Interesting Times: AM I A GIRL?

 

 

 

 

 

 

INTERESTING TIMES

 

AM I A GIRL?

 

I am in San Francisco having a conversation with a friend. He has told me he is gay. The other day, when I had a dress on for the first time at a gala meal, I commented briefly on my attire, “Today I decided to dress like a girl.” (Normally, of course, like most women these days, I wear pants.) In response he quipped, “I am a girl, too.” We let that go with all its contradictory meanings and did not analyze it further. Anything goes, in San Francisco. We have several transsexuals at the Broadmoor. A tall, older person who might be a former man—now turned into a woman—joined us recently. “She” always wears skirts, and that alone gives her away; we are liberal, and the difference is worth only a brief glance and a short comment by the onlookers.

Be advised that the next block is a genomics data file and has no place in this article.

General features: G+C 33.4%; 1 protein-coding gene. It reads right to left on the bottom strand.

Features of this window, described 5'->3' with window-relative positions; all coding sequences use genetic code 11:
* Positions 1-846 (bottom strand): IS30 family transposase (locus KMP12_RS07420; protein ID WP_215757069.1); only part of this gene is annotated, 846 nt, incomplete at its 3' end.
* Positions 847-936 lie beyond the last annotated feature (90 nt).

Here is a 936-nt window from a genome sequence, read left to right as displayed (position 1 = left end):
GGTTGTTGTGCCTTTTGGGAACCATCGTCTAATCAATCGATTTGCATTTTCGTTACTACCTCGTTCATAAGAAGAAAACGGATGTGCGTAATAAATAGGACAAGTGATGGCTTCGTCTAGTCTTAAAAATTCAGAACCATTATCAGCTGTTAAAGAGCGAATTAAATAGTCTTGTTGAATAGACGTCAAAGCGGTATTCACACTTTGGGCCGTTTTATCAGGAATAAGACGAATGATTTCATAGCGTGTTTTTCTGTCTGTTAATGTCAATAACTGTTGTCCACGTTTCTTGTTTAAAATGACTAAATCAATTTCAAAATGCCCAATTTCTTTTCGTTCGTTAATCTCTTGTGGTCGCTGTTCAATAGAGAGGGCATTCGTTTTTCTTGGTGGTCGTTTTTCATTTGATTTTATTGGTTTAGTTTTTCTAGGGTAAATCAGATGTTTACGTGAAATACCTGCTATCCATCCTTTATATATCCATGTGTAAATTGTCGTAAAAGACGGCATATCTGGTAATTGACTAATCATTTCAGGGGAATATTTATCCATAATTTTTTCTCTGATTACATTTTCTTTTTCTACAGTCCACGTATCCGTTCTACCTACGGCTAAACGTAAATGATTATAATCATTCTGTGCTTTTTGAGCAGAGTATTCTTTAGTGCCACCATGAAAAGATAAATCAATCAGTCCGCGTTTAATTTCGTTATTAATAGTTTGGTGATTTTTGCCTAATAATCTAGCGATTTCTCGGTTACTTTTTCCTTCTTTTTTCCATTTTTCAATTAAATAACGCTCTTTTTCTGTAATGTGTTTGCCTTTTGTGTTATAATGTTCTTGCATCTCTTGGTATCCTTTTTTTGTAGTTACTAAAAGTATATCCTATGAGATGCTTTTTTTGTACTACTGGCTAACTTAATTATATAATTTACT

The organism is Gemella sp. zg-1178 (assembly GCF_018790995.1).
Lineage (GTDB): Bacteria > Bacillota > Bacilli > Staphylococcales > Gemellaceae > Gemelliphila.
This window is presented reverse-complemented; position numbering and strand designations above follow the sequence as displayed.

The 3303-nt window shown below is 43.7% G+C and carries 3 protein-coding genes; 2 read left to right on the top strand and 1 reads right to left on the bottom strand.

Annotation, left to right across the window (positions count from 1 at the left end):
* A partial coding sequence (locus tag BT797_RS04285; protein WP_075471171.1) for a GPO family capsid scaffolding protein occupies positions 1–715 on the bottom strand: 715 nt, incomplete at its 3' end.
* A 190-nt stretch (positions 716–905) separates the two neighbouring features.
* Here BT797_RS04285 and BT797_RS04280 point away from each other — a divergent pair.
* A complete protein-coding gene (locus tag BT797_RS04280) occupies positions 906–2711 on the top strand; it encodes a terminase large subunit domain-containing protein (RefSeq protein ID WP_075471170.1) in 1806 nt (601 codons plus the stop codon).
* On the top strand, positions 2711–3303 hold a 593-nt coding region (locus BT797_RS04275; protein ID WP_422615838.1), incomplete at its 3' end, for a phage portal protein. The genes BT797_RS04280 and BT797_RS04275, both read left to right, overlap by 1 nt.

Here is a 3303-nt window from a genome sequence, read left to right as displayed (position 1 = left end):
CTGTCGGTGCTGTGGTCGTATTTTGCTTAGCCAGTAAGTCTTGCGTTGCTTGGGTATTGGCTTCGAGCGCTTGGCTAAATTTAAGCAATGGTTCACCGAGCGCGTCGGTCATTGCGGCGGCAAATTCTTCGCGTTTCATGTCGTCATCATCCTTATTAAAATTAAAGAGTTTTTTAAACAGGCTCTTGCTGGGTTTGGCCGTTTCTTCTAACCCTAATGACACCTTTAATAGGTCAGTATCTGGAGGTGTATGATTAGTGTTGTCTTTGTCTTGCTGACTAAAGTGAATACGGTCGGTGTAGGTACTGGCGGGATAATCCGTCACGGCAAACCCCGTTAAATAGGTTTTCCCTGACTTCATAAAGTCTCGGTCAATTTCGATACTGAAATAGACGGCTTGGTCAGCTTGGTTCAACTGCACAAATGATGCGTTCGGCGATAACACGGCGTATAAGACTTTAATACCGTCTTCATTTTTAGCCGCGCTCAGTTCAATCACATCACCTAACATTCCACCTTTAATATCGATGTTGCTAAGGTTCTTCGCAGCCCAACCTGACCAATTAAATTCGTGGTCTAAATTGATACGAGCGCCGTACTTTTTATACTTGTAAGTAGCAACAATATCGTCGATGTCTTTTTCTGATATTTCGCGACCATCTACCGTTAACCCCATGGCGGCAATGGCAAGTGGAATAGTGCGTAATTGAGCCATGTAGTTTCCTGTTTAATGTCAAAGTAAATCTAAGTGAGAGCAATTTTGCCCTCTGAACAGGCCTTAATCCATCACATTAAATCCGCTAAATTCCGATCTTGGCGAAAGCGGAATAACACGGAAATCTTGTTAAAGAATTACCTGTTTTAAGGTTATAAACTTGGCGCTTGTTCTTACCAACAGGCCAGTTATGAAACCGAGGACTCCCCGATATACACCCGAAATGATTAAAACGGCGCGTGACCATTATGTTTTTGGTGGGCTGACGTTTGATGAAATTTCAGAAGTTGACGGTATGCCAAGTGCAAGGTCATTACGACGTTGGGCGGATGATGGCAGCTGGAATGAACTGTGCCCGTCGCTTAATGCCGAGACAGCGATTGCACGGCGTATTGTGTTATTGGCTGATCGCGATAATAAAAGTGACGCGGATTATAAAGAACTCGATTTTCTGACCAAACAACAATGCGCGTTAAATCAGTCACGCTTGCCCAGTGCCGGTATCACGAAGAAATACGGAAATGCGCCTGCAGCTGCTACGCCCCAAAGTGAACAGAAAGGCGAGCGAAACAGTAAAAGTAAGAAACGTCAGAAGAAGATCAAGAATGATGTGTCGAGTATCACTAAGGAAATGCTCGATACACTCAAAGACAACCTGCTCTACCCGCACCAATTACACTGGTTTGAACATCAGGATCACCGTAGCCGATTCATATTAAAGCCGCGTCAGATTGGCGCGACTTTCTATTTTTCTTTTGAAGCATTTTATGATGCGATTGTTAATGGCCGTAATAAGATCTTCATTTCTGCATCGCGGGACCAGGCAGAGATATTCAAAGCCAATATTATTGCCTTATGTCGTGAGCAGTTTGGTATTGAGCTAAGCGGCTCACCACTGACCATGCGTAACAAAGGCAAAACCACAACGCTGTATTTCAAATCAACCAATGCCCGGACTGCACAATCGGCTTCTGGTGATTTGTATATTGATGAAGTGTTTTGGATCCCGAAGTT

In my day, not only did I never hear of transsexuals, I never heard of gays and hardly knew the difference between boys and girls. I had no brothers. I don’t think I knew even what a girl was. Although a correlation was made between me and my mother in dress and appearance very early. Until I went to school, being a “girl” was something of little significance.